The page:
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[OKFest 2014] Flash interviews

BY the engine room | Wednesday, July 16 2014

This post is part of the live coverage of the 2014 Open Knowledge Festival in Berlin by the engine room. For more information you can read the intro post, follow the liveblog, read the flash interviews and follow us on Twitter.


During OKFest, our reporters will ask Festival participants five questions about the state of the Open knowledge movement:

  • What’s the most interesting project you have seen at OKFest?
  • What should be open?
  • What should not be open?
  • In your opinion, what has opening knowledge accomplished?
  • What’s next for the open knowledge movement?

This post collects all the flash interviews: read on for insights into open knowledge from the deep end.


Tim Hughes, Involve

What’s the most interesting project you have seen at OKFest?
The most interesting session I went to was on power, politics, inclusion and voice. It's really important that the open data community have that discussion. We think tools are a neutral or positive thing that will bring about change by themselves, but we need to think about it through power and politics. The real danger is that data and technology just fit into the existing power structures and reinforce the unbalance of power between different groups.

What should be open?
Power. The open government movement is about making power open. There's a chain that needs to happen. Power needs to be transparent: we need to know who holds it, how they exercise it, who they are linked to, etc. We need to look at how you start to redistribute and broaden power, for example by bringing in new groups to decision making processes through citizen engagement. You also need accountability to ensure that those with power are held accountable. We need to ensure those mechanisms are in place to allow that to happen through the media and civil society using both soft power and hard accountability measures, like parliamentary scrutiny.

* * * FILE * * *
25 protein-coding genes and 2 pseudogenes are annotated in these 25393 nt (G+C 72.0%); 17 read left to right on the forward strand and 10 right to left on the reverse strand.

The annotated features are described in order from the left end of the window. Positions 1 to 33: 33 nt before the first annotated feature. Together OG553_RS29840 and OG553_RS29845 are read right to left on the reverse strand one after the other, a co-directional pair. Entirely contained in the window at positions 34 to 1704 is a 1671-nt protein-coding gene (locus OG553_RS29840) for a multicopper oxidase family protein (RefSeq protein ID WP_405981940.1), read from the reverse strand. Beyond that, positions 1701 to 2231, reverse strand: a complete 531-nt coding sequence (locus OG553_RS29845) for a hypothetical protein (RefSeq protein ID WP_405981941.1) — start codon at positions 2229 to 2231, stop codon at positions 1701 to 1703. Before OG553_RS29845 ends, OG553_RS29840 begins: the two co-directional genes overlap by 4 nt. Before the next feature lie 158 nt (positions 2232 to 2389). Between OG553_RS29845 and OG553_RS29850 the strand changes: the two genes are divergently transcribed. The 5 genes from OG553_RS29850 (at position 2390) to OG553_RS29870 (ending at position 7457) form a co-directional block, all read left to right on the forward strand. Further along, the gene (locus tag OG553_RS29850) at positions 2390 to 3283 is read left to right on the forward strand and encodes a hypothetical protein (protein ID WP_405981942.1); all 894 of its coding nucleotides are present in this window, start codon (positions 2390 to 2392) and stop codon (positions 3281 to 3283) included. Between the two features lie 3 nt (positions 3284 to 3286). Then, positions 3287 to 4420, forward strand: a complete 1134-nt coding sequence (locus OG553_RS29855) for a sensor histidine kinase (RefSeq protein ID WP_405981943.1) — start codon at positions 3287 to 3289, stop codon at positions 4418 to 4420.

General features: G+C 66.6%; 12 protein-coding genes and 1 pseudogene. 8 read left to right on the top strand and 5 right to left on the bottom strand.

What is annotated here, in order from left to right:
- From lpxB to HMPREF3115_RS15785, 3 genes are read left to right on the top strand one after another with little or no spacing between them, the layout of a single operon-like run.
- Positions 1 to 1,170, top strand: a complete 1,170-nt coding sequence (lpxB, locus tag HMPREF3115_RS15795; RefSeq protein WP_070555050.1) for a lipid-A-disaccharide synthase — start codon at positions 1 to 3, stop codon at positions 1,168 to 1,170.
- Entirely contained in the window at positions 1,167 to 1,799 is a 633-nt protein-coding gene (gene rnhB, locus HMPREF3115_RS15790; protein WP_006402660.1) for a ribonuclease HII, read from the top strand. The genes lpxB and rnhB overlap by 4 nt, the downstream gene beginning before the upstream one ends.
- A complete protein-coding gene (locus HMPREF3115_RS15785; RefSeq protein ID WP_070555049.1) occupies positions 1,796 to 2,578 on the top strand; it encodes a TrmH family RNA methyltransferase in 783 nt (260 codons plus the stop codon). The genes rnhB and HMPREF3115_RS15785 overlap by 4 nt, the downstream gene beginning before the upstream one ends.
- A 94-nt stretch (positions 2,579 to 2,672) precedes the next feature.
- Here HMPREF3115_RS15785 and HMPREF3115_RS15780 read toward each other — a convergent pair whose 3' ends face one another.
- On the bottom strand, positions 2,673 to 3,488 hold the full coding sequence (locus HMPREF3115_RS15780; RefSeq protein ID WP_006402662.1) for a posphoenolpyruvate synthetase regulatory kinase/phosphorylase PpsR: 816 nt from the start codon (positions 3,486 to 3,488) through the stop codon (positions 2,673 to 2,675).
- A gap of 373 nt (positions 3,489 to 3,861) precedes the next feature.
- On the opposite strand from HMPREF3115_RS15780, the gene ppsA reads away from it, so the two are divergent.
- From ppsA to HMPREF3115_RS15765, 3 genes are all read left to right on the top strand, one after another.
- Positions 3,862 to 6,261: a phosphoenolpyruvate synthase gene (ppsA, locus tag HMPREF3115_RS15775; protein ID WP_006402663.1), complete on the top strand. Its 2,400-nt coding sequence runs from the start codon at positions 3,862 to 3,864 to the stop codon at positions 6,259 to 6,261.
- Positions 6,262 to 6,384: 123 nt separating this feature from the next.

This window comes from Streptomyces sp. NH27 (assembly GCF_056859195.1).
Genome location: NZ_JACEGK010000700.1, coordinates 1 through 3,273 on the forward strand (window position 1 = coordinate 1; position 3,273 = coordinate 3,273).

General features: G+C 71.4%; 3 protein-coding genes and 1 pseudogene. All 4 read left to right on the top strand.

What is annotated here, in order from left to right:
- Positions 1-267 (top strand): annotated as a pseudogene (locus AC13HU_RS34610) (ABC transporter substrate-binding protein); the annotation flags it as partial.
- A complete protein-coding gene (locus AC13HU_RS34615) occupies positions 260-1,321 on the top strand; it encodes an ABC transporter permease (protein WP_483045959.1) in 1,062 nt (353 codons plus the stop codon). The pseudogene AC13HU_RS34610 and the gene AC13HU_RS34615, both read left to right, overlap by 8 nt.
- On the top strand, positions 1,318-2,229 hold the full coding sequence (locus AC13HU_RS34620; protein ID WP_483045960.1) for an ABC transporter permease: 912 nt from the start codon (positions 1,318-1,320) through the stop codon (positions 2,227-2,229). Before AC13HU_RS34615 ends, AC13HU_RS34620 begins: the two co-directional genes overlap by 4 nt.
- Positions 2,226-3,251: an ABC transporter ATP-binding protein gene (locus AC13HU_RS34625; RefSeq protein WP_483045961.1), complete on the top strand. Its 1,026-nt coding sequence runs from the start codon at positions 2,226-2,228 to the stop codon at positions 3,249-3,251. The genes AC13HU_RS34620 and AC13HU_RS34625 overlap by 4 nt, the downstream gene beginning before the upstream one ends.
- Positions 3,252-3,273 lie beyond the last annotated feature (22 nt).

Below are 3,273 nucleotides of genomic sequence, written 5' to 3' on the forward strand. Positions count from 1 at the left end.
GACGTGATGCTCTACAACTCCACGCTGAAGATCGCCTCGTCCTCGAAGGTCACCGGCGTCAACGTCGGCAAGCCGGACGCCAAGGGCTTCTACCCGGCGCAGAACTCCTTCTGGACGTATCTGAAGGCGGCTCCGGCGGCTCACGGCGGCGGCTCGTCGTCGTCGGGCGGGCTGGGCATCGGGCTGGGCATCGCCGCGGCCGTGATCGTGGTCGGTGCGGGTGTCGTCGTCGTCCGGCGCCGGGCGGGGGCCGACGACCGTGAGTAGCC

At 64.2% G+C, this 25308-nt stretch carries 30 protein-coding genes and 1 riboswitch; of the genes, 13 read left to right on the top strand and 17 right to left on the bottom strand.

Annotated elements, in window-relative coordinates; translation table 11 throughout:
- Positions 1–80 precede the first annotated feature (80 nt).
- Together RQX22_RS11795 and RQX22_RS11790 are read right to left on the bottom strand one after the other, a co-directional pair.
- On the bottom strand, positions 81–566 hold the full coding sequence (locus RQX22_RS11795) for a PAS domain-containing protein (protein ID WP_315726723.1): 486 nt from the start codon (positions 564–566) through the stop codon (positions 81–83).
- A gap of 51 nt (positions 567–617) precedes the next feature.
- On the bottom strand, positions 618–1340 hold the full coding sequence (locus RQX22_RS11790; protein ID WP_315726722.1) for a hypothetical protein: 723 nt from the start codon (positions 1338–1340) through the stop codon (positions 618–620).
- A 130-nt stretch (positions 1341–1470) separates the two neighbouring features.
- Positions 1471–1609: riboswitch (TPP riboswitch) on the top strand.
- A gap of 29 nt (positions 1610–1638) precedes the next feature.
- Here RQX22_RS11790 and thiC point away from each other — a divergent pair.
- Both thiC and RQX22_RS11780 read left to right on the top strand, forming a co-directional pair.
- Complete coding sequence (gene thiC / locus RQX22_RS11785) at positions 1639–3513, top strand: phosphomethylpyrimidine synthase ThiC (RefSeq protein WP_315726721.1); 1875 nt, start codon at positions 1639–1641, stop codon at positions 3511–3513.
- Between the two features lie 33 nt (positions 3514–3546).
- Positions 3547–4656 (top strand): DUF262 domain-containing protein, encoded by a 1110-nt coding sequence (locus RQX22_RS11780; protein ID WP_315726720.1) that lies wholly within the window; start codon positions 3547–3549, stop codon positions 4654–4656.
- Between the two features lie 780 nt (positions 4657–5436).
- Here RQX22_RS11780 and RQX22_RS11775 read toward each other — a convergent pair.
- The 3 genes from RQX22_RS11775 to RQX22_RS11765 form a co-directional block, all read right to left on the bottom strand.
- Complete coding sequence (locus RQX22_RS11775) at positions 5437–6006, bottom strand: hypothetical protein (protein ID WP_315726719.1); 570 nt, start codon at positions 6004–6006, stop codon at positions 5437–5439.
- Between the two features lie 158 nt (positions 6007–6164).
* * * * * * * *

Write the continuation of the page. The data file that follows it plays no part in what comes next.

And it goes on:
What should not be open?
People. There's the whole privacy issue where we need to balance two entirely separate things: we need a serious public debate about security and privacy. We also need to think about who should be making that trade-off. Too often it is made by the powerful at the expense of the less powerful.

In your opinion, what has opening knowledge accomplished?
It's led to change in isolated situations. Our challenge for the coming decade is to scale it. We should work out what's transferrable between different contexts to ensure open knowledge can be enjoyed by everyone. If it continues as it is it could lead to greater inequality. At the moment, there are those who can benefit from openness because they are politically savvy or tech savvy, and there are those that don't benefit at all. It's leading to a burgeoning of the middle class. No longer just the upper classes that have access to openness, the middle classes do too, but the bottom are completely isolated and can't benefit.